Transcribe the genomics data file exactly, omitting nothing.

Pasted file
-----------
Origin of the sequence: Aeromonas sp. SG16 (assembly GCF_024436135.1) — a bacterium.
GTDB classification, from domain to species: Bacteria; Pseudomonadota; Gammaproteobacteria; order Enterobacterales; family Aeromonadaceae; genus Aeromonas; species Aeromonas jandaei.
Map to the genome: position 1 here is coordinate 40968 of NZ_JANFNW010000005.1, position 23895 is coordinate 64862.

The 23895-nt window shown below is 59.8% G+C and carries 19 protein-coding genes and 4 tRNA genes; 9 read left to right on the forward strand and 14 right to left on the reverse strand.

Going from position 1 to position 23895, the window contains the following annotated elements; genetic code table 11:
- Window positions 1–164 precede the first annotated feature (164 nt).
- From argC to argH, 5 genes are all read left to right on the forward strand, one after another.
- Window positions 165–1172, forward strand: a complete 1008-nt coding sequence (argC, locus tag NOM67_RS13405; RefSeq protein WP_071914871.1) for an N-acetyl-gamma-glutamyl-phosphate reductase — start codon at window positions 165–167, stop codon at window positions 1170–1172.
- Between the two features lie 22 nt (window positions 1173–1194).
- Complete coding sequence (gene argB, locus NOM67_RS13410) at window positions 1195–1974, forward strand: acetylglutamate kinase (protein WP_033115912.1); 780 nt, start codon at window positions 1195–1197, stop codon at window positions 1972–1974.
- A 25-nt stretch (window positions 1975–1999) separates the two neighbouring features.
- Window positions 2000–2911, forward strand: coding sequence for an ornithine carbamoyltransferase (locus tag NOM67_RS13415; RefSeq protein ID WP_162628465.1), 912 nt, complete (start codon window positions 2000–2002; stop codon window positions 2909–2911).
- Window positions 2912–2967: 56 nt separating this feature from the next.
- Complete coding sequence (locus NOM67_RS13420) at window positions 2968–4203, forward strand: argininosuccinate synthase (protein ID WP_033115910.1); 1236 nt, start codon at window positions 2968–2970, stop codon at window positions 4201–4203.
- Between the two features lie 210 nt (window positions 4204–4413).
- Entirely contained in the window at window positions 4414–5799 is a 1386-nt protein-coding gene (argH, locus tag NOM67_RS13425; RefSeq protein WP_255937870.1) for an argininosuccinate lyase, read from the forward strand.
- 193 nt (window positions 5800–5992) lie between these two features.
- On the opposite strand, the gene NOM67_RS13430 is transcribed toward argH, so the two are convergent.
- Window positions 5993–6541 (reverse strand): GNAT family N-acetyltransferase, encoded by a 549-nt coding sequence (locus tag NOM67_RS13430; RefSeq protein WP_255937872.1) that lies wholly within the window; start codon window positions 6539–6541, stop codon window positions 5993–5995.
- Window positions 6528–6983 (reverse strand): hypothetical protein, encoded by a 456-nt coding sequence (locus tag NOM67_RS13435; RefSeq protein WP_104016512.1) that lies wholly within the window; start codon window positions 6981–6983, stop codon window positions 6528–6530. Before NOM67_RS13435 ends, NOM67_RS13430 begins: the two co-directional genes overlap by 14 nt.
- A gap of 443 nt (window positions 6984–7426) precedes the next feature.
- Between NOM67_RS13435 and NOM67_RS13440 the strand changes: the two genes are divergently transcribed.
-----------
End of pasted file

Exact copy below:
Origin of the sequence: Aeromonas sp. SG16 (assembly GCF_024436135.1) — a bacterium.
GTDB classification, from domain to species: Bacteria; Pseudomonadota; Gammaproteobacteria; order Enterobacterales; family Aeromonadaceae; genus Aeromonas; species Aeromonas jandaei.
Map to the genome: position 1 here is coordinate 40968 of NZ_JANFNW010000005.1, position 23895 is coordinate 64862.

The 23895-nt window shown below is 59.8% G+C and carries 19 protein-coding genes and 4 tRNA genes; 9 read left to right on the forward strand and 14 right to left on the reverse strand.

Going from position 1 to position 23895, the window contains the following annotated elements; genetic code table 11:
- Window positions 1–164 precede the first annotated feature (164 nt).
- From argC to argH, 5 genes are all read left to right on the forward strand, one after another.
- Window positions 165–1172, forward strand: a complete 1008-nt coding sequence (argC, locus tag NOM67_RS13405; RefSeq protein WP_071914871.1) for an N-acetyl-gamma-glutamyl-phosphate reductase — start codon at window positions 165–167, stop codon at window positions 1170–1172.
- Between the two features lie 22 nt (window positions 1173–1194).
- Complete coding sequence (gene argB, locus NOM67_RS13410) at window positions 1195–1974, forward strand: acetylglutamate kinase (protein WP_033115912.1); 780 nt, start codon at window positions 1195–1197, stop codon at window positions 1972–1974.
- A 25-nt stretch (window positions 1975–1999) separates the two neighbouring features.
- Window positions 2000–2911, forward strand: coding sequence for an ornithine carbamoyltransferase (locus tag NOM67_RS13415; RefSeq protein ID WP_162628465.1), 912 nt, complete (start codon window positions 2000–2002; stop codon window positions 2909–2911).
- Window positions 2912–2967: 56 nt separating this feature from the next.
- Complete coding sequence (locus NOM67_RS13420) at window positions 2968–4203, forward strand: argininosuccinate synthase (protein ID WP_033115910.1); 1236 nt, start codon at window positions 2968–2970, stop codon at window positions 4201–4203.
- Between the two features lie 210 nt (window positions 4204–4413).
- Entirely contained in the window at window positions 4414–5799 is a 1386-nt protein-coding gene (argH, locus tag NOM67_RS13425; RefSeq protein WP_255937870.1) for an argininosuccinate lyase, read from the forward strand.
- 193 nt (window positions 5800–5992) lie between these two features.
- On the opposite strand, the gene NOM67_RS13430 is transcribed toward argH, so the two are convergent.
- Window positions 5993–6541 (reverse strand): GNAT family N-acetyltransferase, encoded by a 549-nt coding sequence (locus tag NOM67_RS13430; RefSeq protein WP_255937872.1) that lies wholly within the window; start codon window positions 6539–6541, stop codon window positions 5993–5995.
- Window positions 6528–6983 (reverse strand): hypothetical protein, encoded by a 456-nt coding sequence (locus tag NOM67_RS13435; RefSeq protein WP_104016512.1) that lies wholly within the window; start codon window positions 6981–6983, stop codon window positions 6528–6530. Before NOM67_RS13435 ends, NOM67_RS13430 begins: the two co-directional genes overlap by 14 nt.
- A gap of 443 nt (window positions 6984–7426) precedes the next feature.
- Between NOM67_RS13435 and NOM67_RS13440 the strand changes: the two genes are divergently transcribed.